"Dawson. I had no idea."

I could see from his tortured expression that he was struggling to put the missing pieces together.

"So I was drugged—and you knew not to drink," he said in a tight, strangled voice, pausing frequently to bring his emotions under control. "And then I--the stage--why didn't you STOP ME!" He screamed, whipping around and searing me with a glare.

I couldn't breathe. I was frozen to the floor, numb to the lips, my pipe had fallen from my nerveless paw and bounced on the stone hearth. "I was…I was looking for…I was looking…I looked away from you because I heard Fidget, I heard his peg leg. I was watching him, and when I turned back to tell you, you were--gone."

"And you couldn't grab me off that confounded stage and knock some sense into my head because...?" His eyes, normally open and kind, were ice.

"Be…because…"

"You were ashamed of me! Admit it! You didn't want to be seen with me!" He was leaning toward me now, chest heaving.

"Yes," I said hollowly, feeling myself completely detach from any sensation, exception a burning numbness and a rocking of the floor. I felt as if I was giving my last confession before the gallows. "In a way I was, but the main thing was that—I couldn't bear to admit it was really happening, that you were…made to look foolish. I thought that ignoring it would be the most decent thing, but I now I know—well, I just know now.

And Dawson—please believe me—" I crossed the tilting floor to stand before him. "It was not my intention to leave you in the dark. I spoke vaguely of the tavern to Olivia and Flavisham because I didn't want to scare them or disgrace you! To my knowledge I was keeping no secrets from you; I simply thought neither of us would want to bring that night up."

He glared suspiciously a moment more; then the ferocity melted and I caught a glimpse of misery before his paw covered his face. "Basil, I'm so ashamed!" He choked out. "I feel so low, so mortified, I can't forget that night; I should have been better than that…"

I bent over him. "Don't you understand, it wasn't your fault! The drug and alcohol likely each doubled the effect of the other. Dawson, no mouse, no matter how strong of mind, could withstand that. In fact, you're fortunate you even survived that dose." At that thought, I looked at him with horror and found his eyes wide as well. We absorbed the thought for some time in quiet.

"Do you understand now, are you quite clear on what happened?" I asked softly at last. "We went to the tavern, after completing the chemistry experiment. The tender drugged our drinks, thinking we were scoundrels, and you, my poor fellow, didn't realize in time." I gauged his expression carefully, ready at the slightest furrow of a brow to expound on what he should have been told long ago.

"Yes." He looked out the window at the dawning moon.

"And do you hold it against me, that I--that I didn't--"

He took a deep breath, held it, and let it free before turning to face me. "No," he said with a tired smile. "I hold nothing against you, Basil."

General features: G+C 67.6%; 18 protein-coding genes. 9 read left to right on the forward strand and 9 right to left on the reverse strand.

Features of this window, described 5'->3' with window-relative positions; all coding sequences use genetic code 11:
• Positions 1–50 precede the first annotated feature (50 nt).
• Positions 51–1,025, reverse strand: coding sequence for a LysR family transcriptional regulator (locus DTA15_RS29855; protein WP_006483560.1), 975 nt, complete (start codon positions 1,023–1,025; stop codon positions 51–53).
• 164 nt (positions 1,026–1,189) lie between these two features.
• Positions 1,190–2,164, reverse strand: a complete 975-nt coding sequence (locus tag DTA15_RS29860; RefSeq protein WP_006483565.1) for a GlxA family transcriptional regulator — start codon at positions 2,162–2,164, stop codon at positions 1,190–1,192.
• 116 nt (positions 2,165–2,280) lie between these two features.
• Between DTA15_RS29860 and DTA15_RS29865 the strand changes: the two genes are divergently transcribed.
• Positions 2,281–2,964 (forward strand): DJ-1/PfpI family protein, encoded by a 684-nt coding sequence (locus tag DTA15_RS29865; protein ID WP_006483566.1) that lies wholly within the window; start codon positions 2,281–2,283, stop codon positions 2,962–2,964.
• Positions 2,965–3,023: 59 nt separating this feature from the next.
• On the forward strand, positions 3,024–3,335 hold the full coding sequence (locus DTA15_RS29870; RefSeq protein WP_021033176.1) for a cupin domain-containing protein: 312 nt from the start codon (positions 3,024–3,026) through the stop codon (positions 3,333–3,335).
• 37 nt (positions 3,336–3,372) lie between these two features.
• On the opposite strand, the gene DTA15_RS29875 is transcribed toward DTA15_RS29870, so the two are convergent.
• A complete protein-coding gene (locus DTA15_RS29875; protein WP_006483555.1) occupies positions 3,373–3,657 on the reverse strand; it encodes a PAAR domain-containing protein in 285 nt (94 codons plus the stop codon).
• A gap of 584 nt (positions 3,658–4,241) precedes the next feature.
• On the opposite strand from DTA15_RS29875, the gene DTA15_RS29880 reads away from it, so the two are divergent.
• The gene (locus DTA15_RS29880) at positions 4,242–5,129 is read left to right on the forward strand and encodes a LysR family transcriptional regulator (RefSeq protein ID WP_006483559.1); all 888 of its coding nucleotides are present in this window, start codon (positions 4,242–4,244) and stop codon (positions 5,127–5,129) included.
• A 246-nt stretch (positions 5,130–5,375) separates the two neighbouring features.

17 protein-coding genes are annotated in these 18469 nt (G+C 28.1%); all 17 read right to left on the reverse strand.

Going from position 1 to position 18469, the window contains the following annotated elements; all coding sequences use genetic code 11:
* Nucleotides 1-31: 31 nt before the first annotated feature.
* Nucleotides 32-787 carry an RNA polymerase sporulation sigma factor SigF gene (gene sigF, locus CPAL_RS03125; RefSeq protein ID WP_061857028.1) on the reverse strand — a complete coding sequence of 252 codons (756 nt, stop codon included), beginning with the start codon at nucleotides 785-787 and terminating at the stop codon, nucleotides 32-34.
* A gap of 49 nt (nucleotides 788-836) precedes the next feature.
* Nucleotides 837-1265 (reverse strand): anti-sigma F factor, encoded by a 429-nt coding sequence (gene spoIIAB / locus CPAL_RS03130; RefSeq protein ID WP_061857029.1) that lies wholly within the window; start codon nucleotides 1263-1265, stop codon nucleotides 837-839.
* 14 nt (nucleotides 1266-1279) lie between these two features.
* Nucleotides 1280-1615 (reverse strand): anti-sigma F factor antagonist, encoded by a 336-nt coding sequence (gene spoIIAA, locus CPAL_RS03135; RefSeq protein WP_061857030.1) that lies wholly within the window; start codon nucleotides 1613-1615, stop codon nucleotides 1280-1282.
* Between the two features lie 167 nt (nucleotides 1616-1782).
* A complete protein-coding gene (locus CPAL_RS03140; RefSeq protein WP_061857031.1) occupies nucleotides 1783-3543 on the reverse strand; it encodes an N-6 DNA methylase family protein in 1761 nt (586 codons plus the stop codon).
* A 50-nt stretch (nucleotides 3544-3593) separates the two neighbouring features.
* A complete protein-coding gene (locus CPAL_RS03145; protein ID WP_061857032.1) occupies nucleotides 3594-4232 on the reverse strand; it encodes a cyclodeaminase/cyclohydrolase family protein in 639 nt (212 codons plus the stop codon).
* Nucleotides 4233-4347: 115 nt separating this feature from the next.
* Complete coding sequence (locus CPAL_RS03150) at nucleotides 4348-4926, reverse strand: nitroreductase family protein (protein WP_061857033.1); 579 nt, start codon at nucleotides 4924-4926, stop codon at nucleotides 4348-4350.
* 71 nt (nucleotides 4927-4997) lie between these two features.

I grinned for a moment in relief before turning my expression serious once more. "Thank you. I really believe I did all I could at the time."

"I understand."

"But?"

The smile faded as he met my eyes with a dead exhaustion, and I knew that the words about to leave his lips had aged him in the past months, had run over and over in his mind in the dark of his room. "It's not that, that has me so bothered. I can accept an honest misstep on my part, I can accept that. It's just that—it's only--"

"What is it, old fellow?" I put my paw on his trembling shoulder.

"Basil, I need to know: have I lost my dignity?" His sensitive face was drawn with nerves as he waited for my response.

I pressed his shoulder before stepping back and beginning to speak quietly. "Dignity is not something you can lose. It's something that you choose to keep, or throw away. That's different from respect, Dawson. Respect is not in our control, for we cannot influence how others see us, you understand? Dignity is tripping in a puddle, losing your hat, and still walking with your head high, though you're dripping wet and your fur is in complete disarray. It's—choosing to go on, you see."

"I suppose I can understand that," he said at last, slowly. "And I know what choice I'll make, the choice I've always made. It's only—I wish I could forget it all."

"No no, you don't really wish that," I said, stooping to retrieve my pipe. "After all, if we forgot embarrassing memories, what would there be to talk over on winter nights?"

He raised a brow. "Basil, you've never told me of anything embarrassing that's happened to you, and we've had quite a few winter nights."

I rubbed my pipe on my sleeve with an air of drama. "It has to be a specific type of winter night, Doctor, before I open the vault on that."

"And—is tonight one of those nights?" He leaned forward, eyes twinkling at the levity.

I peered out the window with grave seriousness to inspect the falling snow, then turned back to face him abruptly. "By Jove it is! Are you quite comfortable? It is truly a long yarn to spin, Dawson, so I imagine we'll need to refresh ourselves with biscuits somewhere in the middle of it. Biscuits, you see, go along with this specific type of winter night."